ORIGINAL ARTICLE
Year : 2019  |  Volume : 10  |  Issue : 3  |  Page : 88-91

The relationship between laryngopharyngeal reflux based on pepsin value and clinical characteristics of laryngeal cancer patients


1 Department of Otorhinolaryngology–Head and Neck Surgery, Faculty of Medicine, Universitas Indonesia, Dr. Cipto Mangunkusumo Hospital, Jakarta, Indonesia
2 Department of Clinical Pathology, Faculty of Medicine, Universitas Indonesia, Dr. Cipto Mangunkusumo Hospital, Jakarta, Indonesia
3 Department of Nutrition Science, Faculty of Medicine, Universitas Indonesia, Dr. Cipto Mangunkusumo Hospital, Jakarta, Indonesia

Correspondence Address:
Susyana Tamin
Department of Otorhinolaryngology–Head and Neck Surgery, Faculty of Medicine, Universitas Indonesia, Dr. Cipto Mangunkusumo Hospital, Jakarta
Indonesia
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Source of Support: None, Conflict of Interest: None


DOI: 10.4103/jnsbm.JNSBM_17_19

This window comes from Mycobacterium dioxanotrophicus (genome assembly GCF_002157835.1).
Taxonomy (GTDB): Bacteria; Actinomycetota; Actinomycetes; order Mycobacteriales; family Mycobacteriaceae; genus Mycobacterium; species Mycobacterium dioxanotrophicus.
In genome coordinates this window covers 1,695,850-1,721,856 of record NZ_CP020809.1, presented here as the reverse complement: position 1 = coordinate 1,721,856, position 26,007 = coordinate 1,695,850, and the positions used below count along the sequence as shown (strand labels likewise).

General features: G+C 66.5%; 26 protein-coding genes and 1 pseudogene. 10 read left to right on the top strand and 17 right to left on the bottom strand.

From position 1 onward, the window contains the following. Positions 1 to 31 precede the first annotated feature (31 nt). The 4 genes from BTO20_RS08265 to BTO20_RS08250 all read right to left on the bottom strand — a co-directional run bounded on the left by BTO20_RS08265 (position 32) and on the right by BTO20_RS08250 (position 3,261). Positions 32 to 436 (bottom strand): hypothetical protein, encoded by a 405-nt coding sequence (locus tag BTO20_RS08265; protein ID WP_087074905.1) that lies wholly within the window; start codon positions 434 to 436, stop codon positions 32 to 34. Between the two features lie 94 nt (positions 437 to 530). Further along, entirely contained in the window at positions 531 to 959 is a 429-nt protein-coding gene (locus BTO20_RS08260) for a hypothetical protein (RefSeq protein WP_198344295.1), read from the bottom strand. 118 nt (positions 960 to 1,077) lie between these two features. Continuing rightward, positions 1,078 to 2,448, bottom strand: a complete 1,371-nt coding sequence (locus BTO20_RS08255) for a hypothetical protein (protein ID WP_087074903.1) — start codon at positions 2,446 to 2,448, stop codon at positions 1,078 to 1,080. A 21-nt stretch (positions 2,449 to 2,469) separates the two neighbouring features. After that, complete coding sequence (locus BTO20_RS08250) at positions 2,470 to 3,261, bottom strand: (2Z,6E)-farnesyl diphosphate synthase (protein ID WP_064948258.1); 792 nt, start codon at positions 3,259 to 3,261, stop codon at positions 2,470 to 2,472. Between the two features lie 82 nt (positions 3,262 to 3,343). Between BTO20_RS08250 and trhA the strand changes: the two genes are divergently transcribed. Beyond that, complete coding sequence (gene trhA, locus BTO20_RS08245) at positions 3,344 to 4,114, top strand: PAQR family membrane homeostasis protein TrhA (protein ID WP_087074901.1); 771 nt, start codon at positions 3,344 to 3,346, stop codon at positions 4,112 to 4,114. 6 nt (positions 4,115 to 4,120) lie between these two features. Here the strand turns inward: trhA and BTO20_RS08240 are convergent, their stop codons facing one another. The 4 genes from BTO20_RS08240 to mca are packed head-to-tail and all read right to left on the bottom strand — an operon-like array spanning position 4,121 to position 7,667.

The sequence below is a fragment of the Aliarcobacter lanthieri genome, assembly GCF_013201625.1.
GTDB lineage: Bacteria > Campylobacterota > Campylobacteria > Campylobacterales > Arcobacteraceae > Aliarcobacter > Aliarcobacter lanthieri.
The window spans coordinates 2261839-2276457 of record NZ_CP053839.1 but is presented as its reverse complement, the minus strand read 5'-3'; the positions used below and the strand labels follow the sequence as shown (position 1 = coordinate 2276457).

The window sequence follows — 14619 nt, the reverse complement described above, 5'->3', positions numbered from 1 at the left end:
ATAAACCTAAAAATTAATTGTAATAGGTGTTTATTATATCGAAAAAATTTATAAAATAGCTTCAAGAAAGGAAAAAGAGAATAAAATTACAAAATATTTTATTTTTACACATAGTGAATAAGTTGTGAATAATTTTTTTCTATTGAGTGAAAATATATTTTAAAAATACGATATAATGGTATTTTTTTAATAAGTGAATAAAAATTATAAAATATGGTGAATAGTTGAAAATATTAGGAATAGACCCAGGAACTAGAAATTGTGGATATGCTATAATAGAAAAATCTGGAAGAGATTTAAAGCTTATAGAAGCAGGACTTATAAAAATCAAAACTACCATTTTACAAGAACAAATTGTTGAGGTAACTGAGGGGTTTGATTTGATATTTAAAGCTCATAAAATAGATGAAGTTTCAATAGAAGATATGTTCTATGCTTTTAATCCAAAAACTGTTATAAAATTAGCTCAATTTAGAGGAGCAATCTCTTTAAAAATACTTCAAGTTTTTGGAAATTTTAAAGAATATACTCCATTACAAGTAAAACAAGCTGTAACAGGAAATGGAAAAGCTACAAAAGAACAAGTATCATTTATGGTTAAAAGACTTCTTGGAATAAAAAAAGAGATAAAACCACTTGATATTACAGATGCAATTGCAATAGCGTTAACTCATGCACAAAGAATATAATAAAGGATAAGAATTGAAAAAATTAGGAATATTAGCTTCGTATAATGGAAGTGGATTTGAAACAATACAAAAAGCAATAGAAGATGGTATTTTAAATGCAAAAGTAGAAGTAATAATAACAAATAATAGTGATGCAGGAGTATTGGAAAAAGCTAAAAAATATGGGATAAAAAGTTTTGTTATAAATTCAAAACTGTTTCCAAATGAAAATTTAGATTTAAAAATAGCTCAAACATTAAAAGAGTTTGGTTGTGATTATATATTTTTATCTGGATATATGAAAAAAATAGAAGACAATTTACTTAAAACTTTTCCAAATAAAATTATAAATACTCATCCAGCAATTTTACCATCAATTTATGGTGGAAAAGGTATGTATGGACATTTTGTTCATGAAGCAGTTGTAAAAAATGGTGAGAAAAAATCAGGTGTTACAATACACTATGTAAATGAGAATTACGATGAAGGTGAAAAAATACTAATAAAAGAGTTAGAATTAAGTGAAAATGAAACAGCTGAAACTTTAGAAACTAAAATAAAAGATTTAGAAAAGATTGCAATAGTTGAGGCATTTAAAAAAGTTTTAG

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Introduction: Laryngopharyngeal reflux (LPR) is a suspected risk factor for laryngeal cancer. High prevalence of LPR is observed in patients suffering from laryngeal cancer. Hence, we studied the association between the presence and levels of LPR (as measured by pepsin value) and selected characteristics of laryngeal cancer patients. Materials and Methods: An observational analytic study involving 26 patients diagnosed with laryngeal cancer was designed. All patients provided sputum twice to be evaluated later for pepsin level (pepsin I and pepsin II) using ELISA. Data analysis was performed using Statistical Package for the Social Sciences software (SPSS, Inc. version 23.0, Chicago). Results: Twenty-four out of 26 patients were male with a mean age of 60.65 ± 8.41 years, 7 were severe drinkers, 12 were severe smokers, and 24 patients had late-stage laryngeal cancer. All patients were diagnosed with LPR. There was a significant association of pepsin I (daytime/provoked LPR) level with alcohol consumption (P = 0.002) and a significant difference between the value of pepsin I in heavy and light smokers (P = 0.039). Conclusion: LPR was significantly correlated with alcohol consumption and smoking status among the laryngeal cancer patients. It is recommended that avoiding alcohol consumption and smoking can significantly curtail LPR and hence potentially the incidence of laryngeal cancer.


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